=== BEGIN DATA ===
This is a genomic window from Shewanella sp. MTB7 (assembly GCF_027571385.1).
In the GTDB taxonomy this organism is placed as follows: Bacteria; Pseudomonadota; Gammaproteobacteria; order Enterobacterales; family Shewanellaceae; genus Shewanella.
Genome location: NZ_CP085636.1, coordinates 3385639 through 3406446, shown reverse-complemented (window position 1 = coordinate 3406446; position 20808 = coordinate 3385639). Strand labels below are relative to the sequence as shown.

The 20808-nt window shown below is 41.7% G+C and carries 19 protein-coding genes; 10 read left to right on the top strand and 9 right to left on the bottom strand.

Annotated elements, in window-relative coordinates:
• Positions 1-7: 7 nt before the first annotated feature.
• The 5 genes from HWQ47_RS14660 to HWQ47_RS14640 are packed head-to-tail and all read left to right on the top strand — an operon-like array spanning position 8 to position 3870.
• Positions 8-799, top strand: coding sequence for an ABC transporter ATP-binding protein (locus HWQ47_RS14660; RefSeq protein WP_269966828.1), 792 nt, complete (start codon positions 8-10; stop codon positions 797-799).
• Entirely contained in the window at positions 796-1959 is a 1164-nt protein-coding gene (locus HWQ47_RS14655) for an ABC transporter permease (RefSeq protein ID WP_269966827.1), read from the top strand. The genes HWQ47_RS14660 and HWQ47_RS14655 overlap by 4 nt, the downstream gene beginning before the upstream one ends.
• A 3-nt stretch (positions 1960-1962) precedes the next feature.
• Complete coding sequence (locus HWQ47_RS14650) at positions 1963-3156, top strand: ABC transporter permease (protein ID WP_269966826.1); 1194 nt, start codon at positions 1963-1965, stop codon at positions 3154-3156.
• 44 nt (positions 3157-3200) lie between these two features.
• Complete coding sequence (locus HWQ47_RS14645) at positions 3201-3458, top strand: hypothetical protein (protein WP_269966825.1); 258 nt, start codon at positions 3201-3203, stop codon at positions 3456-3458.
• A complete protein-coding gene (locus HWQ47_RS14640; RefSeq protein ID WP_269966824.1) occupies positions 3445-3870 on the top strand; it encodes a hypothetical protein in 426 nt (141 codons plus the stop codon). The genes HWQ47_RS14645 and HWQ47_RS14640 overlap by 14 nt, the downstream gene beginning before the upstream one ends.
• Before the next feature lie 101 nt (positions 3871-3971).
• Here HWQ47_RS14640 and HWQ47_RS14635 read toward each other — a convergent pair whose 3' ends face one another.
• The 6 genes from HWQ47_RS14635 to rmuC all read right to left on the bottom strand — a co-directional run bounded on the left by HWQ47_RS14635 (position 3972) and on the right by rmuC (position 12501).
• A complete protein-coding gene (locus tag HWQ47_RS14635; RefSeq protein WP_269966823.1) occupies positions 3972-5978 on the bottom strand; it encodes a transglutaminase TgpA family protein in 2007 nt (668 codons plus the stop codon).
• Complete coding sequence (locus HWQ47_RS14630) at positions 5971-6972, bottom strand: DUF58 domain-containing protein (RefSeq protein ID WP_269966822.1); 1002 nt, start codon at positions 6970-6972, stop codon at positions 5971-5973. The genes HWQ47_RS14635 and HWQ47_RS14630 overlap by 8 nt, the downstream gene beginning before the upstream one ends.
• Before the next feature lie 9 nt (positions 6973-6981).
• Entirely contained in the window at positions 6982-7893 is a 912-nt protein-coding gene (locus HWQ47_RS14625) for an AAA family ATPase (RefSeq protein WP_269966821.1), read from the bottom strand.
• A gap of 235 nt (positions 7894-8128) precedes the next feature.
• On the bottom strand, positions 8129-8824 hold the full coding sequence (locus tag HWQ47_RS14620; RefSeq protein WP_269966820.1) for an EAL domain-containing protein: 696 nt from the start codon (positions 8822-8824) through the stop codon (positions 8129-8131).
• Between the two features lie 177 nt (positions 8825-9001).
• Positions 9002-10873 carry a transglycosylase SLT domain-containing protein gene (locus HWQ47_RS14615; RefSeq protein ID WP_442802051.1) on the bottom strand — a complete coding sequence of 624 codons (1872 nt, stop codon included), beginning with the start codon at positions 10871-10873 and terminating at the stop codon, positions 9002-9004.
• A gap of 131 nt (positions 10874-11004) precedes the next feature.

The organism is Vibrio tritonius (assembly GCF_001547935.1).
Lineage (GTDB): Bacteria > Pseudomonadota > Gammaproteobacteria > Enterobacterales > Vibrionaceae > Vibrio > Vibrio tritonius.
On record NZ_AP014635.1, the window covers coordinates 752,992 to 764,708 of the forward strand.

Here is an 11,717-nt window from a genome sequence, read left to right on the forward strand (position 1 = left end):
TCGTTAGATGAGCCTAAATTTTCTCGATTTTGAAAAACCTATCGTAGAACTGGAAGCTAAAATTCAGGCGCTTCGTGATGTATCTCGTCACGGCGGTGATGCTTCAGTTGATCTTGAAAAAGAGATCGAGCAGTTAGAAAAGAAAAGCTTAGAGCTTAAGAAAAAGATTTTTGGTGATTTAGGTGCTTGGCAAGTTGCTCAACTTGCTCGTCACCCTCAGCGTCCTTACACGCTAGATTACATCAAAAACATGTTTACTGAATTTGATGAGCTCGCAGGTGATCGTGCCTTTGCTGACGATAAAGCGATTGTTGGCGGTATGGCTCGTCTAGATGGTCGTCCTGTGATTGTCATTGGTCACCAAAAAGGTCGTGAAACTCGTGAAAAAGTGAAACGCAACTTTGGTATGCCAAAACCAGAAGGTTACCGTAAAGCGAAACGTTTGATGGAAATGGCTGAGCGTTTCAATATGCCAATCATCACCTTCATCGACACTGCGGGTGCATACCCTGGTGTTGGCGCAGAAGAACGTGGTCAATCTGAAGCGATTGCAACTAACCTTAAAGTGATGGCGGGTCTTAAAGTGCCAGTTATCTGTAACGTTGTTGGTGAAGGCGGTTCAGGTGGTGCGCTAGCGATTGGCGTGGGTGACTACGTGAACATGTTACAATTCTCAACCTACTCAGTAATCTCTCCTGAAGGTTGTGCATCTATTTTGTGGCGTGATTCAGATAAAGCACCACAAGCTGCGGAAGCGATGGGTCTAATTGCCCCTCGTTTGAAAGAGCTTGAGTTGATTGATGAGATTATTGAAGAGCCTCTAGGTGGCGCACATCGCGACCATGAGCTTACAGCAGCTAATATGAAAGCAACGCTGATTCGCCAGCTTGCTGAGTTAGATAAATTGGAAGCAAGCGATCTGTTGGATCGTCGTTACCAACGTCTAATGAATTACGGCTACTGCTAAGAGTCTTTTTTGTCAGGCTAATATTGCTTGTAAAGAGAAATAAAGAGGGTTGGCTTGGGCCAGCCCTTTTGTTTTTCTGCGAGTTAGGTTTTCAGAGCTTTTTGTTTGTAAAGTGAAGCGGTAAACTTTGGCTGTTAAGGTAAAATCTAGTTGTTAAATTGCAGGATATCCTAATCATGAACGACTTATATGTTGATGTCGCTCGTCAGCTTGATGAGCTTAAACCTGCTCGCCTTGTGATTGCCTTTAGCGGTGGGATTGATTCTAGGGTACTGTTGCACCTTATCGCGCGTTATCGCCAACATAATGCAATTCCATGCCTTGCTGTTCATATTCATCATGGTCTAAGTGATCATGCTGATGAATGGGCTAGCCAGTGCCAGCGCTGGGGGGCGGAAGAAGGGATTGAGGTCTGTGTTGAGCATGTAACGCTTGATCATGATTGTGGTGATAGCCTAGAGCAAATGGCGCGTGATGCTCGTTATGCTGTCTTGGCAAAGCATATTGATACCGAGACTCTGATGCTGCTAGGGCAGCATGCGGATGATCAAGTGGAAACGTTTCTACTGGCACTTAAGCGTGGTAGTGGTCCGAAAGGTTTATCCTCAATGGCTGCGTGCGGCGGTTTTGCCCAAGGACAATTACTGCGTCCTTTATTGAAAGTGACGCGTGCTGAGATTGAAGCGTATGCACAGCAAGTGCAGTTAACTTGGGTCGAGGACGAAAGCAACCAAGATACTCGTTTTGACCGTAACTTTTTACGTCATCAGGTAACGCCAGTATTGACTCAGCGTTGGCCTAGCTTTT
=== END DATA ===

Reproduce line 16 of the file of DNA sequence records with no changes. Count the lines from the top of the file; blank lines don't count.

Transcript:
• Here HWQ47_RS14640 and HWQ47_RS14635 read toward each other — a convergent pair whose 3' ends face one another.